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Tug's diesel spill a ‘nightmare’ for Heiltsuk Nation in British Columbia

Photos provided by Canadian Coast Guard of fuel barge aground north of Bella Bella on B.C. coast. The tug Nathan E. Stewart has sunk from sight.

Members of the Heiltsuk Nation are hoping cleanup crews can protect clam beaches and salmon streams after a tug pushing a massive fuel barge ran aground near Bella Bella in the heart of British Columbia's Great Bear Rainforest.

The barge, which has the capacity to carry 52,000 barrels of oil, was empty when it hit Edge Reef off the northern tip of Athlone Island early Thursday, but the tug Nathan E. Stewart contained an estimated 60,000 gallons of diesel.

An unknown amount has spilled, but the U.S. company that owns the tug and barge said resources "to meet a worst possible discharge have been activated and are either on scene or on route."

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In a statement, Jim Guidry, incident commander for Kirby Offshore Marine, a division of Kirby Corp., said a full response was launched shortly after the accident occurred.

"Western Canada Marine Response Corporation (WCMRC) was activated and have deployed vessels and crew from their response base in Prince Rupert," he stated.

WCMRC is an industry-funded, oil-spill-response organization with bases in Vancouver, Prince Rupert and Duncan, on Vancouver Island.

"A priority for the response will be developing a plan to remove all diesel aboard the tug and to safely salvage the vessel," Mr. Guidry said.

"It's our worst nightmare," Heiltsuk Chief Marilyn Slett said after coming out of an emergency meeting at the band office late in the day.

"The tug boat has sunk, it sunk around 10 to 10 this morning and it's still attached to the barge. I guess it's sort of permanently attached so I'm not sure what they are going to do about that," she said.

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Ms. Slett said Heiltsuk volunteers who raced to the scene just after daybreak reported seeing a large fuel slick.

The 28-metre tug is secured to the stern of the 90-metre fuel barge with a hinged connection. Combined, the unit is known as an articulated tug barge. ATBs are increasingly being used on the West Coast to transport bulk loads of oil and diesel. The Nathan E. Stewart routinely runs between Vancouver and Alaska through the Inside Passage.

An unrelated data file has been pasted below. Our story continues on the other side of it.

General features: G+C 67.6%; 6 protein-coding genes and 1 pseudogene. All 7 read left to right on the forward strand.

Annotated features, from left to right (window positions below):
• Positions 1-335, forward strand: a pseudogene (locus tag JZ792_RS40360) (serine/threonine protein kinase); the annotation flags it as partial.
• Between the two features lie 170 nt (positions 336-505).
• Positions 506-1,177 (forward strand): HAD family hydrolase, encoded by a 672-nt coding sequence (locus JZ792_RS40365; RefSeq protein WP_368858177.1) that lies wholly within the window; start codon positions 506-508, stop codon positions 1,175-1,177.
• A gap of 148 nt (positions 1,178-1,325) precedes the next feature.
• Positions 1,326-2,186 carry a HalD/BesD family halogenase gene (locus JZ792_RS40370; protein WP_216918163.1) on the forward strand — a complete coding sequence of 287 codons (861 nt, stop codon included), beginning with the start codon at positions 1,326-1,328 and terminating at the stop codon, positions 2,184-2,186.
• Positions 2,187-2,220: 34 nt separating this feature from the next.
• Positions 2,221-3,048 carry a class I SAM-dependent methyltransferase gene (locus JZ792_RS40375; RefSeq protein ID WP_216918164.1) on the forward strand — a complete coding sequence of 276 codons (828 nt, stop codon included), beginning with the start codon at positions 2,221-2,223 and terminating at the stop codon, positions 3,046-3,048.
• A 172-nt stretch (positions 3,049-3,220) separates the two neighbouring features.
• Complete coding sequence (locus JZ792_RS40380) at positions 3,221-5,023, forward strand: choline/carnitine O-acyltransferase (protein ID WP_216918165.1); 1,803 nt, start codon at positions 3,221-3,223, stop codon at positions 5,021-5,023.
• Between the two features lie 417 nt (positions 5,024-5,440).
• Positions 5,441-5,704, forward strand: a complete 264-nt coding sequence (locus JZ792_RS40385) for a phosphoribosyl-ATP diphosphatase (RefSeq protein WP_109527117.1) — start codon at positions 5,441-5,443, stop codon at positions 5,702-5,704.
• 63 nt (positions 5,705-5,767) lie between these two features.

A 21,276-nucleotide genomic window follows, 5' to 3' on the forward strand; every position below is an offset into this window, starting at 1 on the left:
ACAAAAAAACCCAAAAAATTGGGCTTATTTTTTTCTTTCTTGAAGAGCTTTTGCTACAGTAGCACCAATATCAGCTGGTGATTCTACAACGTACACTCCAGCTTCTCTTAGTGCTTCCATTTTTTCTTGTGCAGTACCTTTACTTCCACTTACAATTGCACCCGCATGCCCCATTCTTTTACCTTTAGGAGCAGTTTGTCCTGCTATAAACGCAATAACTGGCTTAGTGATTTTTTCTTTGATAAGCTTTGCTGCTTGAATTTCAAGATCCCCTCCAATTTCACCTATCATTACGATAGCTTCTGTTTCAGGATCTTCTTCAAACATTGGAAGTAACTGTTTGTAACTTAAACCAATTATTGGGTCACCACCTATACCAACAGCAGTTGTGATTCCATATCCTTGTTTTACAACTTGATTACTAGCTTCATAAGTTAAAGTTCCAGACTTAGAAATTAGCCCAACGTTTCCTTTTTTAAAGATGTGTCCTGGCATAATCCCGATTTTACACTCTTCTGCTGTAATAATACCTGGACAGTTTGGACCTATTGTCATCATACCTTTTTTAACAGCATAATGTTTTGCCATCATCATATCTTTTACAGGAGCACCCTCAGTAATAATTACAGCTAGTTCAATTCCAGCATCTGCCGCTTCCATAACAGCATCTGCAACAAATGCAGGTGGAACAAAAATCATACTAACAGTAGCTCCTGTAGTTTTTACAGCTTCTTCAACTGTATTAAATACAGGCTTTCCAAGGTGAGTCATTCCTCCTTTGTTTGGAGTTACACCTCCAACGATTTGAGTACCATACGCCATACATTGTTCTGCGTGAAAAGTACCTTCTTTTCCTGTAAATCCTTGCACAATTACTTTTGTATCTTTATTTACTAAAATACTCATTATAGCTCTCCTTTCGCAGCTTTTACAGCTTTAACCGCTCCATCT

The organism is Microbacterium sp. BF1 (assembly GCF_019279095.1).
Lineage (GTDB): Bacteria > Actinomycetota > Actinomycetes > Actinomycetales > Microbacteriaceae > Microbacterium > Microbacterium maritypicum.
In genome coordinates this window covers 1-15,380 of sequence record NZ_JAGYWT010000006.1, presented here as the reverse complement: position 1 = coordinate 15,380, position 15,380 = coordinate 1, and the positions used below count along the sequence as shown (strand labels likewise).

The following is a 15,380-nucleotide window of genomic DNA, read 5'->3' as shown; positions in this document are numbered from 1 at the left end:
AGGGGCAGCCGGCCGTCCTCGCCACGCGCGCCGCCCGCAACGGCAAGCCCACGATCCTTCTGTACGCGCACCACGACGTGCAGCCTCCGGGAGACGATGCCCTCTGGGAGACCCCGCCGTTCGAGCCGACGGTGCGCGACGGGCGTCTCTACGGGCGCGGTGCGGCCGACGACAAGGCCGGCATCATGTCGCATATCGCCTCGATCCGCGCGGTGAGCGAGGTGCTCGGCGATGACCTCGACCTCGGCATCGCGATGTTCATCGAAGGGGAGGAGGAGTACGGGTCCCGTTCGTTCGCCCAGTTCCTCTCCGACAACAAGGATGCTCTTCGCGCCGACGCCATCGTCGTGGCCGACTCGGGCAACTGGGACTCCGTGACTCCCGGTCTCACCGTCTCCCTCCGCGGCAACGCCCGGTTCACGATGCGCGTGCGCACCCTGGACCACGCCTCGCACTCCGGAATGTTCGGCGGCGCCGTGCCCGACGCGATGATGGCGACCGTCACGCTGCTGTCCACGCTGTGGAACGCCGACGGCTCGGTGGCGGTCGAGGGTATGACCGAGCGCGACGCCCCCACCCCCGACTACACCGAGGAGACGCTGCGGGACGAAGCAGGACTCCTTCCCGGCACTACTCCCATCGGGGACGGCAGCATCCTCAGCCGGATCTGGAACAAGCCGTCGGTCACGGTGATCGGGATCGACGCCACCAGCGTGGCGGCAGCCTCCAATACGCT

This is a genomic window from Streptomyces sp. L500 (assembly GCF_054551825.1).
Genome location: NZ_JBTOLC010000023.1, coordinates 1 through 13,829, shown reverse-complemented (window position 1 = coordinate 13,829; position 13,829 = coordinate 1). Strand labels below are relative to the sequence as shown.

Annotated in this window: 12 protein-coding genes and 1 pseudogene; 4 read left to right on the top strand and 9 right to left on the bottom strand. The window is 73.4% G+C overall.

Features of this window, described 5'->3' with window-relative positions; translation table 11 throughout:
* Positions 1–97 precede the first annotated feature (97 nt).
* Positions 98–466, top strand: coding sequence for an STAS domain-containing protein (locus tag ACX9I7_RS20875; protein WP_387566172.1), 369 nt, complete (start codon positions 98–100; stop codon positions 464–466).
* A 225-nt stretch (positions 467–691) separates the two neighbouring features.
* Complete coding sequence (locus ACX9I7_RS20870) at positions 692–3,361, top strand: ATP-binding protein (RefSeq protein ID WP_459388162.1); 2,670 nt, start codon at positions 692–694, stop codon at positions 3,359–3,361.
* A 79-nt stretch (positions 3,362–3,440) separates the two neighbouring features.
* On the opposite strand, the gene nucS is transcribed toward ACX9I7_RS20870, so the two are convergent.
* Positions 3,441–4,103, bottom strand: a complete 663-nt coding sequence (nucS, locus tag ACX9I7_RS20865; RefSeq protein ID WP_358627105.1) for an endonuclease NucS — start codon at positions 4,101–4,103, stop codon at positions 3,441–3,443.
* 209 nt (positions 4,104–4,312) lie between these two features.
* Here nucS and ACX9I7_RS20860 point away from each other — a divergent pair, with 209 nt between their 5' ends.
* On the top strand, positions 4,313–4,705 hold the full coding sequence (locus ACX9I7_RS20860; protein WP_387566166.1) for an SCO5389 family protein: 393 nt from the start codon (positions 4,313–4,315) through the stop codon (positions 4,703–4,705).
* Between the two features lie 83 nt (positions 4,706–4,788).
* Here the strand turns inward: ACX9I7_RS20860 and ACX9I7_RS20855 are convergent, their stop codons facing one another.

Two weeks ago, the Duke and Duchess of Cambridge visited Bella Bella to dedicate B.C.'s treasured Great Bear Rainforest as part of the Queen's Commonwealth Canopy, an initiative which seeks to conserve globally significant forest regions.

"One of the things we mentioned during that whole Royal tour was that we're a community that has worked so hard to preserve the integrity of our land and our sea," said Ms. Slett. "Being able to showcase that to the world a couple of weeks ago, we were very happy … but today is devastating."

She said the ATB ran aground in an important traditional harvesting area.

"This is an area where we harvest up to 25 species … things like clams, herring spawn on kelp, it's a migration area for salmon," she said. "Words can't express how I'm feeling right now."

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She said last year about 50,000 pounds of manila clams were harvested from beaches there.

"We are due to start that harvest in about three weeks, so it's really going to devastate the local economy here," Ms. Slett said.

She said neither the Coast Guard nor the tug boat's crew were able to contain spilled fuel because of a shortage of equipment.

"There was no world-class oil response demonstrated here today," she said, making reference to the B.C. government over its promise to provide a top-tier spill regime. "Was anyone prepared? No."

In a statement, the Canadian Coast Guard said the accident was reported at 1:13 a.m. The CCG ships Bartlett and John P. Tully responded and all seven crew members were rescued from the tug, with no injuries.

Jessie Housty, of the Qqs Projects Society in Bella Bella, said crews and equipment coming from Prince Rupert would take about 22 hours to get to the scene and by then clam beds may be fouled.

"It's devastating to know there is so little that you can do and infuriating to know that we've been trying to raise concerns about shipping safety issues and the danger of this kind of vessel traffic in this area for years and years," she said. Environmental activist Ingmar Lee has long been campaigning to stop ATB traffic along the inner coast, warning an accident was inevitable.

"I feared just exactly what happened today," he said shortly after returning from the accident site.

Mr. Lee said he was there when the tug went down.

"As soon as it sank there was a huge slick on the water and a severe stench of fuel," he said.

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About the Author
National correspondent

Mark Hume is a National Correspondent for The Globe and Mail, based in Vancouver, writing news and feature stories on a daily basis about his home province of British Columbia. His weekly column, which often challenges the orthodoxy on environmental issues, appears every Monday. More

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